‘Jews of Egypt’ Rides Bumpy Road to Premiere

Cross posted from The Forward.

Back Down: After Egypt tried to ban ‘Jews of Egypt,’ filmmaker Amir Ramses planned to sue — and project the film on the side of the country’s internal spy agency. That turned out to be unnecessary when authorities backed down and allowed screenings to go ahead.

COURTESY OF JEWS OF EGYPT
Back Down: After Egypt tried to ban ‘Jews of Egypt,’ filmmaker Amir Ramses planned to sue — and project the film on the side of the country’s internal spy agency. That turned out to be unnecessary when authorities backed down and allowed screenings to go ahead.

 

A controversial documentary on Egypt’s expulsion of its long-resident Jewish population opened despite an initial effort by the Egyptian government to block its release.

“Jews of Egypt” opened on March 27 at three movie theaters in Cairo and Alexandria after official permission was first granted, then withdrawn and then granted again.

When the initial scheduled opening on March 13 was forbidden, director Amir Ramses filed a lawsuit and planned to project his film in defiance onto the wall of a National Security Agency building in Cairo. Several days later, after a domestic and international media storm, government officials reissued documents permitting the film to be shown.

In interviews with the Forward, Ramses discussed the film and the limits on expression that are ongoing — indeed, he said, worse — two years after the fall of Hosni Mubarak’s dictatorship.

“What kind of people could be pissed off by my film?” asked Ramses, whose documentary portrays the tolerated, even comfortable position of Jews in Egypt well into the 20th century, until their expulsion after Israel’s founding in 1948. Ramses quickly answered his own question: “Racists. That’s one perspective, obviously.”

But, he said, “People are not giving up. Just because the film is out, I’m not stopping the exposure of the influence of state security over the ministry of culture.”

“Jews of Egypt,” which had a pre-release screening in October at Cairo’s Panorama of the European Film Festival that drew overflow crowds, was banned just before the planned mid-March opening despite two previous authorizations the film had received from Egypt’s official censorship agency. In response, Haitham Al Khamissi, the film’s producer, posted the authorization documents on the film’s website along with a furious statement vowing to sue “the Ministry of Culture, the Supreme Council of Culture, the Egyptian Censorship Bureau, the Ministry of Interior and the National Security Agency.”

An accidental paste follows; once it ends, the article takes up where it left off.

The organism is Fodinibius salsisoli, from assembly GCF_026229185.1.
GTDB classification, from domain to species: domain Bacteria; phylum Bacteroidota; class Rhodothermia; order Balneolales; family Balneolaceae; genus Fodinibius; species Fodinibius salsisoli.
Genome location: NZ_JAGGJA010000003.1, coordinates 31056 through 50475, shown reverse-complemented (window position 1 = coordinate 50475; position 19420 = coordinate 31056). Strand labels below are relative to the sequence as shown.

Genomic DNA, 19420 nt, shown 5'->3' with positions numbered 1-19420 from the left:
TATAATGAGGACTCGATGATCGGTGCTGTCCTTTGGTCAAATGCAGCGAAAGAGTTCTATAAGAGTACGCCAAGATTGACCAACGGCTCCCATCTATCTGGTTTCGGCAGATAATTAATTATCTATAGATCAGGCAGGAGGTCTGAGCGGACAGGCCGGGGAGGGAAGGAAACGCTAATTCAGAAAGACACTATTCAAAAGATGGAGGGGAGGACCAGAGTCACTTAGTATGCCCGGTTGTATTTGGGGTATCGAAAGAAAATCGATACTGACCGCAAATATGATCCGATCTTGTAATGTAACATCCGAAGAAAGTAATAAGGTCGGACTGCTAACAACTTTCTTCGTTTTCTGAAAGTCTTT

Ramses explained that Egyptian security authorities had no power to interfere once a film has been approved by the Censorship Bureau. “National Security is just like my aunt in this case,” he said. “She can like the film, she can not like the film. But she has absolutely no legal right to ban it.”

According to Ahram Online, the separately edited English language outlet of Egypt’s semi-official newspaper Al Ahram, the first news of a problem with the film came just two days before its initial opening date, during a meeting between Al Khamissi and Egyptian censorship committee director Abd El-Satar Fathi.

The film producer requested the work file for his film, the news outlet reported, and when the censorship official obtained it, he found a note in the file from national security officials forbidding the film’s screening “because it is a documentary.”

Fathi was quoted in Ahram Online saying that he himself “supported the film all along.” When he contacted national security to ask for details, he was told that “the film’s title might cause public uproar… in light of the tension on the street,” Ahram Online reported.

Yet at the film’s October preview, the only uproar came from Egyptians clamoring to get in. The packed audience included at least one prominent Egyptian politician, scores of older Egyptians who recalled living alongside Jewish neighbors and younger Egyptians curious about the history of Egypt’s Jews. Organizers had to scramble to arrange a second screening later that evening to accommodate everyone who showed up.

The audience viewed a film that features interviews with Jews who were forced to leave their homeland in the 1940s and 50s. About 80,000 Jews lived in Egypt before this exodus. Those interviewed recalled a cosmopolitan, tolerant country until frictions stemming from Israel’s founding and ensuing conflicts between the two nations led to waves of expulsions. Today, Egypt’s Jewish population is believed to number a couple hundred at most.

Despite its controversial (for Egypt) subject matter, the film steers well clear of anything overtly political. In an interview with the Forward the day after the film’s preview at the October film festival, Ramses said that his goal was to distinguish Judaism from Zionism. He argued that the conflation of the two has spawned much of the anti-Semitism prevalent in Egyptian society.